They claim, in all seriousness, that Bush is exceeding his political, executive and electoral authority by nominating experienced administration officials to serve in his Cabinet. These choices are bad, they say, because — get this — the president is daring to appoint people who are a) loyal to him (horrors!) and b) don't disagree with him enough (meanie).

Podhoretz cites some of the criticism from eminent publications such as the New York Times, the Washington Post and CNN, before pointing out:

We Americans elected him because we want him to exercise his judgment. We elected him to serve as the steward of our interests and the representative of our views. What we Americans know, based on his campaign for re-election, is what he stands for, what he believes, what he's done and what he says he'll do.

He was not elected to provide a forum for the healthy debate of Colin Powell's views. If he chooses to listen to Powell, that's his right and privilege. But it is equally his right and privilege — under the provisions of our system, which allows him to fire anybody he chooses from a political appointment to the executive branch of the U.S. government — not to listen to Colin Powell. [Itals from original piece.]

Monday, November 22, 2004

Immigrants out, Arnie in

If Fareed Zakaria was born 30 years later than he was, his life might have followed a radically different course from the one it has. For one, he might have had his visa application to the US rejected, and ended up studying in St Xavier’s instead of Yale and Harvard, and joining the IAS instead of being the brilliant journalist he is. In his latest column for Newsweek, Zakaria writes about how less and less foreign students make it to the US every year because of how cumbersome US visa procedures have become. He writes:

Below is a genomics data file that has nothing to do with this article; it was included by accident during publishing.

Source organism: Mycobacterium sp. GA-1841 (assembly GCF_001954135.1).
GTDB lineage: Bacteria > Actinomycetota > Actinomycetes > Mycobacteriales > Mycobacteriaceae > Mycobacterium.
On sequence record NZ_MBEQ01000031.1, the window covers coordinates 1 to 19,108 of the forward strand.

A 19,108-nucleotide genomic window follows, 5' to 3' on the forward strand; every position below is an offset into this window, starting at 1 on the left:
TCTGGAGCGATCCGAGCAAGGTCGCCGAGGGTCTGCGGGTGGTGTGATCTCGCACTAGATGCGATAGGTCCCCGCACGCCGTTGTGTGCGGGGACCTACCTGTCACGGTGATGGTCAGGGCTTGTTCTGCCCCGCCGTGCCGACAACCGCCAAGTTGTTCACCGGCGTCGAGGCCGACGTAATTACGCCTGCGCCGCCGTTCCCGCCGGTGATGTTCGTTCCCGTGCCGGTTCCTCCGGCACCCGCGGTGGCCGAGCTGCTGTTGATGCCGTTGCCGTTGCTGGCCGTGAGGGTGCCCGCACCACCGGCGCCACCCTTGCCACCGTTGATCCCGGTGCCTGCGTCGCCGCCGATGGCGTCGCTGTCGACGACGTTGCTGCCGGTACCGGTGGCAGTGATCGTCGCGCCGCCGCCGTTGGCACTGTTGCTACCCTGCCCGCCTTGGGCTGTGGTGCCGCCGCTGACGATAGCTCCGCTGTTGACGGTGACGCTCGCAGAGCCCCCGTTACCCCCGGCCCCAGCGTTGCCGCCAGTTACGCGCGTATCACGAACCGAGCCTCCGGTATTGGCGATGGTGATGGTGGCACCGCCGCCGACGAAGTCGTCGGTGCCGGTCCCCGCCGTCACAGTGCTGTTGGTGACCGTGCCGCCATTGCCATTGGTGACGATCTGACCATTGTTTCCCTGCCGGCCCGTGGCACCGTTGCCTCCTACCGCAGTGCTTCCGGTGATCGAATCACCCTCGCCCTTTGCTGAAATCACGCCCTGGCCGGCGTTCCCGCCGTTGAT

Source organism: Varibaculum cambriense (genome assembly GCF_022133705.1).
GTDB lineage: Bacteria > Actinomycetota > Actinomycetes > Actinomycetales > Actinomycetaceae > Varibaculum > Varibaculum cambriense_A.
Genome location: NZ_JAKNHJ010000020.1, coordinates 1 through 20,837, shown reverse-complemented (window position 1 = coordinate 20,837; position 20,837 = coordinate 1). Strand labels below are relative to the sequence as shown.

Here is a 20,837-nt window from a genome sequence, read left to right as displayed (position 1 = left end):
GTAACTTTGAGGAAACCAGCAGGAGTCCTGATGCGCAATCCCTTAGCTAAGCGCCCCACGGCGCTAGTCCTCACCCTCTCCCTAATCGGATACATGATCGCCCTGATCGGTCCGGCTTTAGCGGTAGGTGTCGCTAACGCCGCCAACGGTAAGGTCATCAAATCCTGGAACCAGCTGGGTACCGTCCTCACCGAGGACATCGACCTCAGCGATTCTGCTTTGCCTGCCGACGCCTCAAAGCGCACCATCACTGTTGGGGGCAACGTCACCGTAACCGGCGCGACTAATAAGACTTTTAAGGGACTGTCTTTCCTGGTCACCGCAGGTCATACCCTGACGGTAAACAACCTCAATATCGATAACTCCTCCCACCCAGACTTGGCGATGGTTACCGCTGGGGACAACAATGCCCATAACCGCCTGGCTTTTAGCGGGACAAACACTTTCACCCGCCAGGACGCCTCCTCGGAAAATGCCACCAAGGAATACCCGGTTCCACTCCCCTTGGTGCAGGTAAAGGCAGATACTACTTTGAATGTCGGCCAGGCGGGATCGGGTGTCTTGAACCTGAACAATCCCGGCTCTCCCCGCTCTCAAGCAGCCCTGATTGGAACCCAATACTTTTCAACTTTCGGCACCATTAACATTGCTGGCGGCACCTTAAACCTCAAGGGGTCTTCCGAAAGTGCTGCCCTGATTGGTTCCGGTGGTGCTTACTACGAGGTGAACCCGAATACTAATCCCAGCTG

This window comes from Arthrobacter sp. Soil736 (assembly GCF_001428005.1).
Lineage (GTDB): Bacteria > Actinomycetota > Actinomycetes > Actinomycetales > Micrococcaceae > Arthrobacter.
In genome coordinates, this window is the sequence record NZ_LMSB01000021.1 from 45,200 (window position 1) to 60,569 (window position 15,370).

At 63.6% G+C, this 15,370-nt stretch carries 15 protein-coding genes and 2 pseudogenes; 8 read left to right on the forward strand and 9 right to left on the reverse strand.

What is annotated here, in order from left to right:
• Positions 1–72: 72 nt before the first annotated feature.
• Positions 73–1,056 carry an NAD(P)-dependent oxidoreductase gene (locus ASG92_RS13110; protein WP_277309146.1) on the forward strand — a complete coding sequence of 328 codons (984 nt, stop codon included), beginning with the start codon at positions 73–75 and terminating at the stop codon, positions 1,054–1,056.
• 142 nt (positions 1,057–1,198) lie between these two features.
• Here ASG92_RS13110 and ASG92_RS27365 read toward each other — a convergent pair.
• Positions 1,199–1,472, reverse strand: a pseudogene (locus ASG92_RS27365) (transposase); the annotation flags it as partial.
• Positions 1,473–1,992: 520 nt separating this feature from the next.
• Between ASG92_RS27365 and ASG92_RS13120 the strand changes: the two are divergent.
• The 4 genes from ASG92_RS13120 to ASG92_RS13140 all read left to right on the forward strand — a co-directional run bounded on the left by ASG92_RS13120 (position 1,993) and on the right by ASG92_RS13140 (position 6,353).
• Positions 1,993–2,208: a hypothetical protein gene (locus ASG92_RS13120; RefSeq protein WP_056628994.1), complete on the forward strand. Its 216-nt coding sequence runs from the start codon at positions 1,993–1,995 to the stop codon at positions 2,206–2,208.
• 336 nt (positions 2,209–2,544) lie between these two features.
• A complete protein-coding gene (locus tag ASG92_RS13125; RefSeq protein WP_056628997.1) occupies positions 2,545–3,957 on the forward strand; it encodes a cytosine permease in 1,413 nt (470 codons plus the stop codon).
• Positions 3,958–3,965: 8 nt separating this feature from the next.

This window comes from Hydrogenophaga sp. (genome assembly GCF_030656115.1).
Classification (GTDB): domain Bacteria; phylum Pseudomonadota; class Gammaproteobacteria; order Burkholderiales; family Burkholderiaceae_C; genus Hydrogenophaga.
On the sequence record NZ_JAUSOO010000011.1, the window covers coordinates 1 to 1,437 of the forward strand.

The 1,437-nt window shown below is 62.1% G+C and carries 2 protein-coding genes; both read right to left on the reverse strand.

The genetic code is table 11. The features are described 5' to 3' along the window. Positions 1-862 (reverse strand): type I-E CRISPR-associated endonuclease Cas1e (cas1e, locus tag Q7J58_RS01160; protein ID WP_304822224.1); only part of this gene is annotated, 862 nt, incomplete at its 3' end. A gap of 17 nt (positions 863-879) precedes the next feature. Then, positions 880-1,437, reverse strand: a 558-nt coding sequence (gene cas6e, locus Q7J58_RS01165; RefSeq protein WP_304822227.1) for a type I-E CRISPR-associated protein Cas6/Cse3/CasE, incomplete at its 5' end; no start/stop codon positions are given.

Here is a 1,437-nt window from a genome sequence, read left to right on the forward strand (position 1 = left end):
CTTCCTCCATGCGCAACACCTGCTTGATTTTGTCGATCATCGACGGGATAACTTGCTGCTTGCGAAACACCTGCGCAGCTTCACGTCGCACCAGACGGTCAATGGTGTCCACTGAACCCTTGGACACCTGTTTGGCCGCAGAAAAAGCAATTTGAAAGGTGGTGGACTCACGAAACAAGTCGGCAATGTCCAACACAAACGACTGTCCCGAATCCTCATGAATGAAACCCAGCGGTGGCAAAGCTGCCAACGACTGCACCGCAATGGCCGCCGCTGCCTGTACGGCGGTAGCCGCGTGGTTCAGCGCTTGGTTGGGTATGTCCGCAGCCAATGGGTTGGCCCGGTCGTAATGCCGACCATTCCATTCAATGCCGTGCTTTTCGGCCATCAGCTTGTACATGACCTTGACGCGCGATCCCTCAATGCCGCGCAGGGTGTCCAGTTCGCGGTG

Some Americans might say, "Good riddance, it's their loss." Actually the greater loss is ours. American universities benefit from having the best students from across the globe. But the single most deadly effect of this trend is the erosion of American capacity in science and technology. The U.S. economy has powered ahead in large part because of the amazing productivity of America's science and technology. Yet that research is now done largely by foreign students. The National Science Board (NSB) documented this reality last year, finding that 38 percent of doctorate holders in America's science and engineering work force are foreign-born. Foreigners make up more than half the students enrolled in science and engineering programs. The dirty little secret about America's scientific edge is that it's largely produced by foreigners and immigrants.

He ends his piece with the words, “Every visa officer today lives in fear that he will let in the next Muhammad Atta. As a result, he is probably keeping out the next Bill Gates.”

And maybe even a future president of the USA. In the New York Times, William Safire writes about the growing support for the move to amend the contitution so that foreign-born Americans can stand for the presidency, which they are currently barred from doing. It has been a topic much discussed in recent times, always in the context of Arnold Schwarzenegger, the governor of California who was born in Austria. Safire tells us that much of the opposition to any such amendment will come from those who don’t quite want to see Schwarzenegger become the next president. He writes: